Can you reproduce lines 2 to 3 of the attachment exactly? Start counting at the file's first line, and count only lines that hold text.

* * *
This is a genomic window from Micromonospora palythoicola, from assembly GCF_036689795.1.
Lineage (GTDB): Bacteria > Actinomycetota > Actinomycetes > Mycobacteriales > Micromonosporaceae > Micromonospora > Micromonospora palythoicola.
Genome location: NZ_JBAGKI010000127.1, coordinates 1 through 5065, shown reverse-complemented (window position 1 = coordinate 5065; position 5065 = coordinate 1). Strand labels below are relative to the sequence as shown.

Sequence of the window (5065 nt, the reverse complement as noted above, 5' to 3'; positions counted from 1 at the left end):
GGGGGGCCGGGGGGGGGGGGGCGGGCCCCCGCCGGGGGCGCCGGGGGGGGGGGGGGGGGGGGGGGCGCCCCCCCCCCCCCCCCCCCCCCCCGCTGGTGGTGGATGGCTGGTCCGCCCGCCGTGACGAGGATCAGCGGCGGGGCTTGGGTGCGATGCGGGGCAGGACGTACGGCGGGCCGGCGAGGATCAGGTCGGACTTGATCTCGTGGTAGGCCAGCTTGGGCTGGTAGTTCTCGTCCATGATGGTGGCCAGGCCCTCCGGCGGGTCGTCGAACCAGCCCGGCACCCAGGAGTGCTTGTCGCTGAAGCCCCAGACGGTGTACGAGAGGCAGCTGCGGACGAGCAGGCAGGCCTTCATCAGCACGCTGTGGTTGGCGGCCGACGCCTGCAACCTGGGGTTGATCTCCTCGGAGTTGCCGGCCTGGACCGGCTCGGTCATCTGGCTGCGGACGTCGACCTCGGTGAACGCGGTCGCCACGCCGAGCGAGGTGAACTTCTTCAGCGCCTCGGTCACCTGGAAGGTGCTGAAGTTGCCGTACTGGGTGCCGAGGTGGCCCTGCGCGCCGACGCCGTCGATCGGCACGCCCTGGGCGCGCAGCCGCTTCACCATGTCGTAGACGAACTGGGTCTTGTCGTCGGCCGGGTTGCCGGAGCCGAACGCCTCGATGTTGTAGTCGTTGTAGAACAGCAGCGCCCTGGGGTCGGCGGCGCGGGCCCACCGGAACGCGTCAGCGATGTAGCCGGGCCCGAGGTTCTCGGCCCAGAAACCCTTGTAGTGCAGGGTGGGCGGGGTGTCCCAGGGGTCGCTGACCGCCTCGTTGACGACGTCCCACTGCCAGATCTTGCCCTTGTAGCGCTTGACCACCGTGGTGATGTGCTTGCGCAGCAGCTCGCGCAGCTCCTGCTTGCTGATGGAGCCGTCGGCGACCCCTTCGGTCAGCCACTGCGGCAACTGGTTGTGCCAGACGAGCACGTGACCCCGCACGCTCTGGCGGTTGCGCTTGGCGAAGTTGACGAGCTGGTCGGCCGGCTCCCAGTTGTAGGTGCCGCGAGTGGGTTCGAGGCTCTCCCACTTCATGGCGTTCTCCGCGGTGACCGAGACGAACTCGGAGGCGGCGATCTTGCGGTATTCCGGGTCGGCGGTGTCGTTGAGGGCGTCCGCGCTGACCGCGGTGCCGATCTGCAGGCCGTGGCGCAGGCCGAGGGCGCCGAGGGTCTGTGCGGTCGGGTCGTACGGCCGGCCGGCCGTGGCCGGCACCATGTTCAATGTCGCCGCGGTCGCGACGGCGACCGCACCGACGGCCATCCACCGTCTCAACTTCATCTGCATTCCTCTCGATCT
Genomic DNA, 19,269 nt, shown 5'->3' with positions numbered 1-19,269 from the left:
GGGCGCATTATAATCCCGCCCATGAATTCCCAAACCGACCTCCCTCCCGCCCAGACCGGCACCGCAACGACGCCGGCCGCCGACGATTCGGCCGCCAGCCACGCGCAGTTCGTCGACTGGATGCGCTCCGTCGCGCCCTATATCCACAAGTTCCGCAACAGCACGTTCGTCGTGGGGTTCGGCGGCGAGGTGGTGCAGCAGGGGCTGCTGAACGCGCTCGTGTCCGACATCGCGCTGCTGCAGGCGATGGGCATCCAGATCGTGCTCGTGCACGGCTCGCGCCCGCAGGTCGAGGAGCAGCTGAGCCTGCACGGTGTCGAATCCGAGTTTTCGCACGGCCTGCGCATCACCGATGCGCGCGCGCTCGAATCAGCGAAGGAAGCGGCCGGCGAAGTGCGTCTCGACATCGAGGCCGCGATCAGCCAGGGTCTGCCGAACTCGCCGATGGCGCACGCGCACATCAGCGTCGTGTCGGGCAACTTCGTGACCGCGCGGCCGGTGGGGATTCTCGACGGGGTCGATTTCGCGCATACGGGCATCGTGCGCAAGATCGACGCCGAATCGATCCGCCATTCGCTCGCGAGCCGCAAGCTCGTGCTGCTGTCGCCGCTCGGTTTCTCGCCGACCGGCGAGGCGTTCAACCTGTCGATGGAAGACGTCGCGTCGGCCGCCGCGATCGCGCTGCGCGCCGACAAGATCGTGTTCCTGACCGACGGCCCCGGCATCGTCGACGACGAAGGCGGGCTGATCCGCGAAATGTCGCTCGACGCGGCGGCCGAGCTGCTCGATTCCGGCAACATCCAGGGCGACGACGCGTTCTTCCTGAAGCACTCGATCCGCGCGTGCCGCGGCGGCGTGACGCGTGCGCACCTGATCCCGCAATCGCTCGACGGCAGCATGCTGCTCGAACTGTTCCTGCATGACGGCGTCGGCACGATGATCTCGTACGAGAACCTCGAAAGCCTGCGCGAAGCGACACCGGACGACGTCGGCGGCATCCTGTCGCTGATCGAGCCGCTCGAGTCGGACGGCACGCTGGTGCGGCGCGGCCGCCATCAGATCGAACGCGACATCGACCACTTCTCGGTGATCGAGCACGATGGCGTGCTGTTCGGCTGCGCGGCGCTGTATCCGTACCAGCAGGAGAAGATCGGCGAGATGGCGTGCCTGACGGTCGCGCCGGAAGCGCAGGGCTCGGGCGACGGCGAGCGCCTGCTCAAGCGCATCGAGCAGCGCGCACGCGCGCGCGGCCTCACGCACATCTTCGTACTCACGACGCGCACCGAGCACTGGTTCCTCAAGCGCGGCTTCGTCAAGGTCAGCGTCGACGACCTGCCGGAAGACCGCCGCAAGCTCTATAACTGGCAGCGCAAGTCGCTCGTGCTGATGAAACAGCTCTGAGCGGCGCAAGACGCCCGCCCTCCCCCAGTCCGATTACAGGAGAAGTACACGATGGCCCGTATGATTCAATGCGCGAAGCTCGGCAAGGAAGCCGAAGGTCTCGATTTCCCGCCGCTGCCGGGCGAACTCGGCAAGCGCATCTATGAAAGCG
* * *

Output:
Lineage (GTDB): Bacteria > Actinomycetota > Actinomycetes > Mycobacteriales > Micromonosporaceae > Micromonospora > Micromonospora palythoicola.
Genome location: NZ_JBAGKI010000127.1, coordinates 1 through 5065, shown reverse-complemented (window position 1 = coordinate 5065; position 5065 = coordinate 1). Strand labels below are relative to the sequence as shown.